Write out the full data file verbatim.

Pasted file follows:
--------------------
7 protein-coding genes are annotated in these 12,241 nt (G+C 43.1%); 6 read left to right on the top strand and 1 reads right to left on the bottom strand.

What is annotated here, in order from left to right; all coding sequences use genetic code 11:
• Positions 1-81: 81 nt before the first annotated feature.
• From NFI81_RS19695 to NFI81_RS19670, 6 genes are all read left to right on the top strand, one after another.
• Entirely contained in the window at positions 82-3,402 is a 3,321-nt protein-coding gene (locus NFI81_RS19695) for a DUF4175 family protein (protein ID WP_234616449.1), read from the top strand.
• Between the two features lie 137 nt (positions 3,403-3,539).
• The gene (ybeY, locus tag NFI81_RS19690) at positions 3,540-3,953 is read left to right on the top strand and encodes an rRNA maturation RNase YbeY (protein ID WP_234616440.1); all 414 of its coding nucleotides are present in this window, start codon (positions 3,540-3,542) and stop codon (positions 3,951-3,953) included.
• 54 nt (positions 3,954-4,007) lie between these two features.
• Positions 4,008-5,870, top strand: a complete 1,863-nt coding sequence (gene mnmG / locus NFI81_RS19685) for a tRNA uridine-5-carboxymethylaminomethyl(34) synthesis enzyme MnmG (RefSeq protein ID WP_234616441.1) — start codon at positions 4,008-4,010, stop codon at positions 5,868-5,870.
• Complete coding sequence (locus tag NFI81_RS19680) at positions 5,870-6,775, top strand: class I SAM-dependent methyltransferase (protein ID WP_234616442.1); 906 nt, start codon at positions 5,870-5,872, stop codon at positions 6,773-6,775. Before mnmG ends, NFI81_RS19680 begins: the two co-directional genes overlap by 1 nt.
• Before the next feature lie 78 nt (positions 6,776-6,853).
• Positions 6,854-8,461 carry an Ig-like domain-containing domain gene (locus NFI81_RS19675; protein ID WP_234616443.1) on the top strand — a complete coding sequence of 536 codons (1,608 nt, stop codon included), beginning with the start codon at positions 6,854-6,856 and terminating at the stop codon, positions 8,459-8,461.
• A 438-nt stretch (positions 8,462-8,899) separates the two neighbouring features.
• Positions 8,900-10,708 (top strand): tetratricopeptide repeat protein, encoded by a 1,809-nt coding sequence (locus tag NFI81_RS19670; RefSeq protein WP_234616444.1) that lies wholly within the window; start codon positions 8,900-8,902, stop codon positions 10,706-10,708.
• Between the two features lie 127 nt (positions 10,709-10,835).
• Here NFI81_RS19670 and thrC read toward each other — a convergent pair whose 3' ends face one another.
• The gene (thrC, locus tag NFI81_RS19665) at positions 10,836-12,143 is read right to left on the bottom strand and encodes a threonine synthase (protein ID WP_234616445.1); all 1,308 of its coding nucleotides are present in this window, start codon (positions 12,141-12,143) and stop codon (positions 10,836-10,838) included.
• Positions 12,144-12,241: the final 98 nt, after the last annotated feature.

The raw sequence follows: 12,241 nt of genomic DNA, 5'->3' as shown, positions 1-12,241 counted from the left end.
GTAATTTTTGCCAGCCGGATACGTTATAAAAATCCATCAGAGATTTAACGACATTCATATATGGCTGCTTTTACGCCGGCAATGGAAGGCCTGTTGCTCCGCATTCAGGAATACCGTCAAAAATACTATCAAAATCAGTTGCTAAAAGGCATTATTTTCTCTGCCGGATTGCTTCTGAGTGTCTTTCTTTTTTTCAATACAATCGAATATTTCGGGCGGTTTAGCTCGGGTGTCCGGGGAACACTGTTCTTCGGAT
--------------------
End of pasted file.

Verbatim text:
7 protein-coding genes are annotated in these 12,241 nt (G+C 43.1%); 6 read left to right on the top strand and 1 reads right to left on the bottom strand.

What is annotated here, in order from left to right; all coding sequences use genetic code 11:
• Positions 1-81: 81 nt before the first annotated feature.
• From NFI81_RS19695 to NFI81_RS19670, 6 genes are all read left to right on the top strand, one after another.
• Entirely contained in the window at positions 82-3,402 is a 3,321-nt protein-coding gene (locus NFI81_RS19695) for a DUF4175 family protein (protein ID WP_234616449.1), read from the top strand.
• Between the two features lie 137 nt (positions 3,403-3,539).
• The gene (ybeY, locus tag NFI81_RS19690) at positions 3,540-3,953 is read left to right on the top strand and encodes an rRNA maturation RNase YbeY (protein ID WP_234616440.1); all 414 of its coding nucleotides are present in this window, start codon (positions 3,540-3,542) and stop codon (positions 3,951-3,953) included.
• 54 nt (positions 3,954-4,007) lie between these two features.
• Positions 4,008-5,870, top strand: a complete 1,863-nt coding sequence (gene mnmG / locus NFI81_RS19685) for a tRNA uridine-5-carboxymethylaminomethyl(34) synthesis enzyme MnmG (RefSeq protein ID WP_234616441.1) — start codon at positions 4,008-4,010, stop codon at positions 5,868-5,870.
• Complete coding sequence (locus tag NFI81_RS19680) at positions 5,870-6,775, top strand: class I SAM-dependent methyltransferase (protein ID WP_234616442.1); 906 nt, start codon at positions 5,870-5,872, stop codon at positions 6,773-6,775. Before mnmG ends, NFI81_RS19680 begins: the two co-directional genes overlap by 1 nt.
• Before the next feature lie 78 nt (positions 6,776-6,853).
• Positions 6,854-8,461 carry an Ig-like domain-containing domain gene (locus NFI81_RS19675; protein ID WP_234616443.1) on the top strand — a complete coding sequence of 536 codons (1,608 nt, stop codon included), beginning with the start codon at positions 6,854-6,856 and terminating at the stop codon, positions 8,459-8,461.
• A 438-nt stretch (positions 8,462-8,899) separates the two neighbouring features.
• Positions 8,900-10,708 (top strand): tetratricopeptide repeat protein, encoded by a 1,809-nt coding sequence (locus tag NFI81_RS19670; RefSeq protein WP_234616444.1) that lies wholly within the window; start codon positions 8,900-8,902, stop codon positions 10,706-10,708.
• Between the two features lie 127 nt (positions 10,709-10,835).
• Here NFI81_RS19670 and thrC read toward each other — a convergent pair whose 3' ends face one another.
• The gene (thrC, locus tag NFI81_RS19665) at positions 10,836-12,143 is read right to left on the bottom strand and encodes a threonine synthase (protein ID WP_234616445.1); all 1,308 of its coding nucleotides are present in this window, start codon (positions 12,141-12,143) and stop codon (positions 10,836-10,838) included.
• Positions 12,144-12,241: the final 98 nt, after the last annotated feature.

The raw sequence follows: 12,241 nt of genomic DNA, 5'->3' as shown, positions 1-12,241 counted from the left end.
GTAATTTTTGCCAGCCGGATACGTTATAAAAATCCATCAGAGATTTAACGACATTCATATATGGCTGCTTTTACGCCGGCAATGGAAGGCCTGTTGCTCCGCATTCAGGAATACCGTCAAAAATACTATCAAAATCAGTTGCTAAAAGGCATTATTTTCTCTGCCGGATTGCTTCTGAGTGTCTTTCTTTTTTTCAATACAATCGAATATTTCGGGCGGTTTAGCTCGGGTGTCCGGGGAACACTGTTCTTCGGAT